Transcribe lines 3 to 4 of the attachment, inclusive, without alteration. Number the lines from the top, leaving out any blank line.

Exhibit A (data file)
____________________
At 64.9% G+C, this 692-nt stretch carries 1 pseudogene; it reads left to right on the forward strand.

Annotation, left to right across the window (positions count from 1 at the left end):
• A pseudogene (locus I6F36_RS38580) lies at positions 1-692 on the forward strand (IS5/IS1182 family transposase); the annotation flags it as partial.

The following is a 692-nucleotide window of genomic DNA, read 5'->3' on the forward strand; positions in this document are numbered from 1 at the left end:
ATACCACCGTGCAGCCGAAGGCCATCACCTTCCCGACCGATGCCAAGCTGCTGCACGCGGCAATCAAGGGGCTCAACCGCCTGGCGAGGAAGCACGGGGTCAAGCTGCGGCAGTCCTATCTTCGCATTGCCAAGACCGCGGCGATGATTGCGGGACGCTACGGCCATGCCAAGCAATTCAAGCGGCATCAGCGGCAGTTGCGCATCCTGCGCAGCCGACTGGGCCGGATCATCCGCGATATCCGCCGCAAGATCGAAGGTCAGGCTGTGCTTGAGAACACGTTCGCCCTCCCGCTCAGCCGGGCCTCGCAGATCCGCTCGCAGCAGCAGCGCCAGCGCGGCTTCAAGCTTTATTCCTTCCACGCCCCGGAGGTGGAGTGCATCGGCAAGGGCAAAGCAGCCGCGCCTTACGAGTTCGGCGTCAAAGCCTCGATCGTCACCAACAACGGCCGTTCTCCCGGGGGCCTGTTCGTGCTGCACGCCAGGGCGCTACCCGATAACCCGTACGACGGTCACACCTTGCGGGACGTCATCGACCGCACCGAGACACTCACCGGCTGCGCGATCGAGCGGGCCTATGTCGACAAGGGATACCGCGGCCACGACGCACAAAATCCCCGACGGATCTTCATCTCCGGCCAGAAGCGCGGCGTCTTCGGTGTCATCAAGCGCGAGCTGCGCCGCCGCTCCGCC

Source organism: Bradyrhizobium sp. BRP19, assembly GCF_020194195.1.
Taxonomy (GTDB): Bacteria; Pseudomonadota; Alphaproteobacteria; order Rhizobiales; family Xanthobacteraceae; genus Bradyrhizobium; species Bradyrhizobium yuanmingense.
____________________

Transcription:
• A pseudogene (locus I6F36_RS38580) lies at positions 1-692 on the forward strand (IS5/IS1182 family transposase); the annotation flags it as partial.

The following is a 692-nucleotide window of genomic DNA, read 5'->3' on the forward strand; positions in this document are numbered from 1 at the left end: